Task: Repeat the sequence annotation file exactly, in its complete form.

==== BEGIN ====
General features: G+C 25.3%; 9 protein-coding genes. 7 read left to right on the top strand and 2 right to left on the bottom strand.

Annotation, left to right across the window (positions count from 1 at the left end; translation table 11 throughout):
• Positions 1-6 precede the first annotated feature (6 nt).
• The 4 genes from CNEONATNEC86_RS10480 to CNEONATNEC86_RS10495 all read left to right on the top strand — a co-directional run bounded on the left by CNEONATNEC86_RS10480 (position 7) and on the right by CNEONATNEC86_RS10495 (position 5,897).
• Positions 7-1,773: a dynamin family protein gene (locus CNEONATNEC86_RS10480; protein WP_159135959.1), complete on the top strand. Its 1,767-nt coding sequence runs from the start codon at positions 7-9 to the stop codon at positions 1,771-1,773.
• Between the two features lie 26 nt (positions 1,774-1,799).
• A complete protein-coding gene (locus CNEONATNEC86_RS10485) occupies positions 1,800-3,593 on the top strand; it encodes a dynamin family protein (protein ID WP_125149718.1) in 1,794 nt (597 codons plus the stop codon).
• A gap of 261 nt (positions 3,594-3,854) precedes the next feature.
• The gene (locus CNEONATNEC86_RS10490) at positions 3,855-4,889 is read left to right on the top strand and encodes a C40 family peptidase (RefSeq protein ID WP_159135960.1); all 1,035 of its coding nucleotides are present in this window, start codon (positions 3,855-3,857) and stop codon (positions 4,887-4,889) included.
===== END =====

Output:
General features: G+C 25.3%; 9 protein-coding genes. 7 read left to right on the top strand and 2 right to left on the bottom strand.

Annotation, left to right across the window (positions count from 1 at the left end; translation table 11 throughout):
• Positions 1-6 precede the first annotated feature (6 nt).
• The 4 genes from CNEONATNEC86_RS10480 to CNEONATNEC86_RS10495 all read left to right on the top strand — a co-directional run bounded on the left by CNEONATNEC86_RS10480 (position 7) and on the right by CNEONATNEC86_RS10495 (position 5,897).
• Positions 7-1,773: a dynamin family protein gene (locus CNEONATNEC86_RS10480; protein WP_159135959.1), complete on the top strand. Its 1,767-nt coding sequence runs from the start codon at positions 7-9 to the stop codon at positions 1,771-1,773.
• Between the two features lie 26 nt (positions 1,774-1,799).
• A complete protein-coding gene (locus CNEONATNEC86_RS10485) occupies positions 1,800-3,593 on the top strand; it encodes a dynamin family protein (protein ID WP_125149718.1) in 1,794 nt (597 codons plus the stop codon).
• A gap of 261 nt (positions 3,594-3,854) precedes the next feature.
• The gene (locus CNEONATNEC86_RS10490) at positions 3,855-4,889 is read left to right on the top strand and encodes a C40 family peptidase (RefSeq protein ID WP_159135960.1); all 1,035 of its coding nucleotides are present in this window, start codon (positions 3,855-3,857) and stop codon (positions 4,887-4,889) included.